What if the shelf life of red blood cells was less than 42 days?
What is this research about?
Since the 1970s, Canadian regulatory standards have imposed a maximum shelf life of 42 days for red blood cells (RBC) to ensure quality of the transfused product. Recently, some studies have suggested that patients transfused with “older blood”, blood that is closer to outdating, may have a poorer health outcome.
The shelf life of red blood cells could be shortened from 42 to 21 days without significantly affecting hospital or blood product supply chains. Hospitals that use large amounts of red blood cells would see less of an impact than smaller hospitals.
Below 21 days, there would be significant increase in red blood cells outdates and shortages.
The exact reason why remains unclear and further research is needed to confirm these results. We are left to ponder: What if the shelf life of RBCs was shortened? How would it affect the RBC supply chain? Because blood is perishable, managing inventory is complex. Indeed, ordering decisions depend not only on the stock that is available but also on its age.
What did the researchers do?
For this study, the researchers built a computer simulation model to evaluate the impact of shorter RBC shelf life. The computer model simulated the inventory and ordering behaviour of hospitals and blood suppliers as well as the demand for RBC by patients. The research team focused on systemic impact of; outdates (RBC units that would be too old to be transfused), shortages (instances when no RBC would be available for transfusion) and ordering behaviour (orders placed by the hospitals to the blood supplier). The model included data from blood supply centres in Montreal and Québec City as well as 97 hospitals throughout the province that account for more than 80 per cent of provincial demand. Once validated, the computer model was used to estimate the number of outdates, shortages, and emergency orders placed by hospitals if the shelf life of RBC was shortened from 42 days to 14 days in increments of seven days.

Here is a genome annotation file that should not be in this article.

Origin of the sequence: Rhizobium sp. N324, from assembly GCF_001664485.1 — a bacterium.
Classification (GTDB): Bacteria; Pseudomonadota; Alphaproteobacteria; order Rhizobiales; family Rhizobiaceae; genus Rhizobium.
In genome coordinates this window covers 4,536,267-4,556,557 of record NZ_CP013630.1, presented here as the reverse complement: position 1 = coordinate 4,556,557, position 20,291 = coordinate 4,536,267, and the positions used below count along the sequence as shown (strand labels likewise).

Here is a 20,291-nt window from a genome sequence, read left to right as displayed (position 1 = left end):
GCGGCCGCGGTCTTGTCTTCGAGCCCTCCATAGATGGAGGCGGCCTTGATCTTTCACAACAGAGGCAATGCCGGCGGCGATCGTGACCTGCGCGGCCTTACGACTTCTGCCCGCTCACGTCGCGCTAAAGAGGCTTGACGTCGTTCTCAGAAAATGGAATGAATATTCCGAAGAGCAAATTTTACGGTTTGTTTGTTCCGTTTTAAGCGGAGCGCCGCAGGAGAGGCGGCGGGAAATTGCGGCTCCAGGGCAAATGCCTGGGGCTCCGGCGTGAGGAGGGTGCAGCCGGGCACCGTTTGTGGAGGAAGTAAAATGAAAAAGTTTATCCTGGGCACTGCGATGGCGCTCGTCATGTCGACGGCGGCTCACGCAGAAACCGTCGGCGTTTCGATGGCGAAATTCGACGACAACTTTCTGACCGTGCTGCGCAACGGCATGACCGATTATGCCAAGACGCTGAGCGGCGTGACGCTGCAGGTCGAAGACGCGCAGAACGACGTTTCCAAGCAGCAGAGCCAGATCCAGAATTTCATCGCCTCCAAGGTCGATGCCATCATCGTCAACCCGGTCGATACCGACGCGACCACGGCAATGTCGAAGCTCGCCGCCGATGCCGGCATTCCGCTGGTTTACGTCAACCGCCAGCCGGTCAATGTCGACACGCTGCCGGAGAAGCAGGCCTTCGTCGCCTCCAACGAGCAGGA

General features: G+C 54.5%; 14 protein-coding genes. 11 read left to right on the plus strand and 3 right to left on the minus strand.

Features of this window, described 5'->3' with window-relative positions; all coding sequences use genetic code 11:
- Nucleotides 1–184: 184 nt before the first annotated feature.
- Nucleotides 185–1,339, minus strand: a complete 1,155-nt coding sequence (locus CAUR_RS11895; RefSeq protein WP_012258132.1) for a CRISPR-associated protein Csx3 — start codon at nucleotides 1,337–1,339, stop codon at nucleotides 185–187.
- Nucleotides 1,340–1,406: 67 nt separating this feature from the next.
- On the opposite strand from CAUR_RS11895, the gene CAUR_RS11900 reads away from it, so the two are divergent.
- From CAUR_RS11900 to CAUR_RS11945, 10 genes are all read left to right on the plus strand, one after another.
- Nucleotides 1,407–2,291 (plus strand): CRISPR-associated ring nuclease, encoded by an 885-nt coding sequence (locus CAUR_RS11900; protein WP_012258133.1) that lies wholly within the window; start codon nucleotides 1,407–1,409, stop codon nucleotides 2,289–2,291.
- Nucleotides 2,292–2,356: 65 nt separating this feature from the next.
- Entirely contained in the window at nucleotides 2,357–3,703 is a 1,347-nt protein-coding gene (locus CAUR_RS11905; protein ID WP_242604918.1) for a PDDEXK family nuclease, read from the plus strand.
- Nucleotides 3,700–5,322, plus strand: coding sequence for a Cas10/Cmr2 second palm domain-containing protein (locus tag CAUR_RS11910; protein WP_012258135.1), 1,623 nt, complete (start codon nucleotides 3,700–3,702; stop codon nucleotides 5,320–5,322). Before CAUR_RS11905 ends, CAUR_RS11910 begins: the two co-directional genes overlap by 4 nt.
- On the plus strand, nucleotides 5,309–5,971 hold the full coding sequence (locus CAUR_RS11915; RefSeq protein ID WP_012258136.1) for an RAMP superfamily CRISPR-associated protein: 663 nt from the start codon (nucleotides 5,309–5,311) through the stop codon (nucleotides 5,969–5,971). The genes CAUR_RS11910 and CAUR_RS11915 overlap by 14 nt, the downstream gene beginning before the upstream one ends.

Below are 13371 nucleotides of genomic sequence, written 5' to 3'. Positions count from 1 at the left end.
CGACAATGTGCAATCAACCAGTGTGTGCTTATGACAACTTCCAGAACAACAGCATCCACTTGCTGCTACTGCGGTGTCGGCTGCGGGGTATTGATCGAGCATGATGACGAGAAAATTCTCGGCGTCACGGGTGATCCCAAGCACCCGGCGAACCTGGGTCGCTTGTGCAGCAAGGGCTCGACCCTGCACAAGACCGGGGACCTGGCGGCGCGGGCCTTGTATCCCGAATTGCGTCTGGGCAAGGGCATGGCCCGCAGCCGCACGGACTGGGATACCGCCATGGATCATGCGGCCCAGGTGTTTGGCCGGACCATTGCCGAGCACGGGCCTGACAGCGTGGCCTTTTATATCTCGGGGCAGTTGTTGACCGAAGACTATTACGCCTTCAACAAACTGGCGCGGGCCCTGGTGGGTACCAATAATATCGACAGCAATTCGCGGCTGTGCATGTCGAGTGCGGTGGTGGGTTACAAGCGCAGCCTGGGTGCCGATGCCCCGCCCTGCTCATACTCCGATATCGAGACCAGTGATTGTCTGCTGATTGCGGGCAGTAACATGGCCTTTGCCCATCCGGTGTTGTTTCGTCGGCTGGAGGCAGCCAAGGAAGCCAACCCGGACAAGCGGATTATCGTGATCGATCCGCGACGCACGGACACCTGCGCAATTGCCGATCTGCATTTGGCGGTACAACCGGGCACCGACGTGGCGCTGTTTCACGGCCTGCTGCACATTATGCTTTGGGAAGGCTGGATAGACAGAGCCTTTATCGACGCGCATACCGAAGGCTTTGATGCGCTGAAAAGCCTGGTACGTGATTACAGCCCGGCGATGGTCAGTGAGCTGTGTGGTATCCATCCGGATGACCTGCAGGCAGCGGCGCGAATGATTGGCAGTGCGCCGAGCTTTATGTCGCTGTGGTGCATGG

What did the researchers find?
Shortening the RBC shelf life from 42 days to 28 or 21 days did not result in large increases in system wide outdates, shortages, or emergency orders. However, reducing it to below 21 days resulted in large increases in either outdates or shortages or both.
The impact of a shorter shelf life differentially affected hospitals of differing sizes; with larger hospitals seeing less of an impact in terms of the rate of shortages or outdates, than smaller hospitals.
Shortening the shelf life of RBC placed increased pressure on Group O blood, particularly as shelf life is reduced below 21 days.
How can you use this research?
This study provides information to guide the implementation of a shorter RBC shelf life policy, should more evidence be found to confirm that transfusion of “older blood” leads to poorer patient outcomes. As the shelf life of RBC is decreased, managing inventory at both hospital and blood supplier sites becomes more complex. This study suggests that decreasing shelf life of RBC from the current maximum of 42 days to 21 days would not significantly affect the blood supply. However, decreasing it to below 21 days would lead to substantial increases in both outdates and shortages at both hospitals and at supplier sites.
About the research team
Dr. John Blake is an Engineer at Canadian Blood Services and an Associate Professor in the Department of Industrial Engineering at Dalhousie University. His research interest is in the application of Operational Research techniques to health care problems. Mathew Hardy is a MASc student with Dr. Blake and a Canadian Blood Services technician. Dr. Gilles Delage is the Vice-President of Medical Affairs at Héma-Québec.Genevieve Myhalis a Business Analyst within Medical Affairs at Héma-Québec.
This research unit is derived from the following publication(s)
 Blake JT, Hardy M, Delage G, Myhal G (2013). Déjà vu all over again: The impact of shorter shelf life for red blood cells. Transfusion (Forthcoming).
Acknowledgements: This research received financial support from Canadian Blood Services Blood Research and Development Program funded by the federal (Health Canada), provincial and territorial Ministries of Health and by the Natural Sciences and Engineering Research Council (NSERC). The views expressed herein do not necessarily represent the view of the federal government. In-kind support was provided by Héma-Québec.
Keywords: Age of red cells, simulation modelling, logistics, inventory planning.